The Barcelona Pavilion is as white as Greek yoghurt right now. All the Roman travertine, ancient green marble, green Alpine marble, the golden onyx and stainless steel surfaces have been covered with white vinyl as part of an installation by local architects Anna and Eugeni Bach titled “Mies Missing Materiality” (hereinafter referred to as “MMM”). The only surfaces that have been left unchanged are all the glass, the pool, and the ceiling, which is white anyway. The red velvet curtains and the black carpet have been removed, as have the famous chairs designed by Lily Reich. The installation is coming down on 27 November, so if you’re an archi-tourist who is thinking of making the pilgrimage to Modernism’s greatest building this week, you might want to hold off. As we know from having read William O’Doherty’s Inside the White Cube, white is itself a colour. The architects could have selected pink, orange, or black vinyl, but no, they chose white, coincidentally (or perhaps not) the de rigeur wall colour of every contemporary art gallery. Indeed, the pavilion right now looks vaguely like Richard Meier’s MACBA contemporary art museum situated not very far away. But it’s the title that is curious, because vinyl is itself a material. For one thing, it’s highly toxic to the environment, and in this case, exactly 3800 m2 of removable vinyl adhesive film was used. Like paper,...Read More
Author: Rafael Gomez-Moriana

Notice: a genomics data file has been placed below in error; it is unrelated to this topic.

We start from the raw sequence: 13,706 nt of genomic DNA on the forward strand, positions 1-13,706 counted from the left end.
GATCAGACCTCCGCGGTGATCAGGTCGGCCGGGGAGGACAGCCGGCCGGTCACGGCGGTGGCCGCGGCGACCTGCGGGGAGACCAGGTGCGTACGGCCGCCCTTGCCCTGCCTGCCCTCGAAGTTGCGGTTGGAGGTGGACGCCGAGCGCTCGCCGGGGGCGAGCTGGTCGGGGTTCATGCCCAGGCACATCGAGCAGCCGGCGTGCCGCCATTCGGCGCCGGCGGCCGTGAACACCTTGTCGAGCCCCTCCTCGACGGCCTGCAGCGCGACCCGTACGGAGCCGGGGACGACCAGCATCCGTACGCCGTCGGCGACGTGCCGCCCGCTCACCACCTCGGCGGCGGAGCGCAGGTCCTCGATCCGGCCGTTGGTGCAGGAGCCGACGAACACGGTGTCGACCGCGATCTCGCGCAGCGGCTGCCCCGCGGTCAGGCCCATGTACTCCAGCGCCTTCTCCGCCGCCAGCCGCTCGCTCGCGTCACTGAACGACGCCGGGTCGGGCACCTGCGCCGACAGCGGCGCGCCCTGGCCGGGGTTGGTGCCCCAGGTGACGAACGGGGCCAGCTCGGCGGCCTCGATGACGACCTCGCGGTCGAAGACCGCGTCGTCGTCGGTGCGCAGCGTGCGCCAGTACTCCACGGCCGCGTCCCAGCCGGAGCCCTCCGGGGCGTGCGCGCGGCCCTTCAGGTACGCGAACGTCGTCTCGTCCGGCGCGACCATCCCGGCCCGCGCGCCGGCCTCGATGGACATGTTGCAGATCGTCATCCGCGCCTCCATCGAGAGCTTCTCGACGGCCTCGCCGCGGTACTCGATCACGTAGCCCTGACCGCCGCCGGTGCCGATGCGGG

Photo: Adrià Goula [Originally published in Frame Magazine #118] In creating Tunateca Balfegó Espai Gastronómic, a restaurant dedicated exclusively to dishes prepared with Atlantic bluefin tuna (atún rojo in Spanish, an allusion to the deep red colour of the raw meat), acclaimed Barcelona studio El Equipo Creativo was tasked with both the interiors and the concept of the somewhat unusual establishment. The project is the brainchild of a family from the small coastal town of L’Ametlla de Mar, in the neighbouring province of Tarragona. Having fished the Mediterranean for five generations, the Balfegós are renowned for supplying top chefs around the world with this highly prized delicacy. Don’t be confused: despite its name, the Atlantic bluefin also populates the waters of the Mediterranean. “We were commissioned to design a gastronomic space that would promote Atlantic bluefin tuna as a quality product and, at the same time, make it known to the general public,” says El Equipo Creativo partner Natali Canas del Pozo. “We worked closely with the Balfegó family from the very beginning, at the conceptual stage, even before a space had been found.” The challenge, she explains, “was to create a showroom or ‘flagship store’ for a brand of tuna – and to do for that brand what has been so successfully done with Iberian ham: make it widely known as a local product of a very high quality.” To achieve...Read More
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